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The New York Rangers’ Stanley Cup hopes got a huge break this season thanks to a wildly unpopular revamped playoff format and thanks to being only the fourth-best team in their own division.
By finishing fourth in the Metropolitan Division, the Rangers have a chance to advance to the Eastern Conference Final without having to face any of the top three teams in the East.
The idea of the new playoff format, introduced for the 2013-14 season with the divisional realignment, is to emphasize division rivalries during the early rounds. Unfortunately, it also leads to a lopsided bracket when the top teams all play in the same division.
Here are the top teams in the East ranked by regular-season record. Teams with an asterisk are all from the Rangers’ Metropolitan division and the other teams from the Atlantic Division:
Washington Capitals* (118 points) Pittsburgh Penguins* (111) Columbus Blue Jackets* (108) Montreal Canadiens (103) New York Rangers* (102; Wild Card) Ottawa Senators (98) Boston Bruins (95) Toronto Maple Leafs (95; Wild Card)
Under the new format, the division winners (Capitals and Canadiens) face a Wild Card team, with the division winner with the better record getting the lesser Wild Card team, and vice versa. The second-place team in each division then faces the third-place team in their own division.
Confused yet? You’re not alone.
You can think of it like this: the first two rounds of the playoffs are basically just four, four-team mini tournaments, one for each division. The catch is that the fourth team in those mini-tournaments might come from another division depending on how the Wild Card teams shake out.
As a result, the Penguins, who would have been a 2-seed under the old format, had to face the third-best team in the first round because they both just happen to play in same division, and now must face the top team in the second round. And that is just for the right to play in the Eastern Conference Final.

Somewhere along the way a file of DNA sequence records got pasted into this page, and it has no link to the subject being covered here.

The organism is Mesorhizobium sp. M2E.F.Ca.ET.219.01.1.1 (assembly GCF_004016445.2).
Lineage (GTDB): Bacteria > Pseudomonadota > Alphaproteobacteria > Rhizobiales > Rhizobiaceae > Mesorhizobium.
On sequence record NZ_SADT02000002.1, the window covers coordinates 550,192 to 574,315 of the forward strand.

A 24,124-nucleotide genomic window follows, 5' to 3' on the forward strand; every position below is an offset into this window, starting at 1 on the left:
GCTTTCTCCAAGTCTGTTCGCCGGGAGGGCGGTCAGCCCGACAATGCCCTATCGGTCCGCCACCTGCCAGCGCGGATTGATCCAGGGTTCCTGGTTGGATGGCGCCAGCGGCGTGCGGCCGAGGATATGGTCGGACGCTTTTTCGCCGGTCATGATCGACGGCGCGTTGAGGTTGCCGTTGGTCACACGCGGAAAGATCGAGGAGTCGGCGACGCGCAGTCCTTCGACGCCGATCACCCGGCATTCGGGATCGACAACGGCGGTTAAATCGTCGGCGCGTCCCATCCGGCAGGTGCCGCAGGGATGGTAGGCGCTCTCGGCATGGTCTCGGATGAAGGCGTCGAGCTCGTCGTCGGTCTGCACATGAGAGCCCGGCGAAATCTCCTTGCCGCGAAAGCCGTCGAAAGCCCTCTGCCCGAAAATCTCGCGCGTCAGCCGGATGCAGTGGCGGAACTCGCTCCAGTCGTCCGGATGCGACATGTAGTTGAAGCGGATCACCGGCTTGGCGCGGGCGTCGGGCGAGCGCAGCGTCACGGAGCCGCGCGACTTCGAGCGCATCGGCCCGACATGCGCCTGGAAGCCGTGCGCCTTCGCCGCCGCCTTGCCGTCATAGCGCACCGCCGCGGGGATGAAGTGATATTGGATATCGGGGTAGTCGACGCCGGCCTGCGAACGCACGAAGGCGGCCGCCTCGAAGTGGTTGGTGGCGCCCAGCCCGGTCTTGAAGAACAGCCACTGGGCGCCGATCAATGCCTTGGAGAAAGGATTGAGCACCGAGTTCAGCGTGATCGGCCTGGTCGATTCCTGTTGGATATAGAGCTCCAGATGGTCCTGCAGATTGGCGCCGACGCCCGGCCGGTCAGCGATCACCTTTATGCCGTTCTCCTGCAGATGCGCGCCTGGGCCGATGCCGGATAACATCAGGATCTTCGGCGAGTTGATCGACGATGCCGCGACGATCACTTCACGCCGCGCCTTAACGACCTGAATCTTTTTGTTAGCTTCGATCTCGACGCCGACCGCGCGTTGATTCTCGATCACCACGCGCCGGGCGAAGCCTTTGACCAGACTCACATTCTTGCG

Meanwhile, the Rangers were the top Wild Card team, so they lucked into the Atlantic Division portion of the bracket with lesser opponents. They already bested the Canadiens, who would have been a four-seed under the old format. Now the Rangers only must beat the Senators, the sixth-best team in the East, to advance to the conference final.
Things are not much better in the Western Conference where the teams with the third- (Anaheim Ducks) and fourth-best (Edmonton Oilers) regular-season records must square off in the second round, while the the St. Louis Blues, owners of the fifth-best record, get to face the seventh-best team, the Nashville Predators.
While many have denounced the new format, the Rangers and their fans have to be smiling now as their division rivals keep picking each other off. If the Rangers can get past the Sens, they will be left with just whichever Metropolitan team is left standing for a chance to go compete for Lord Stanley’s Cup.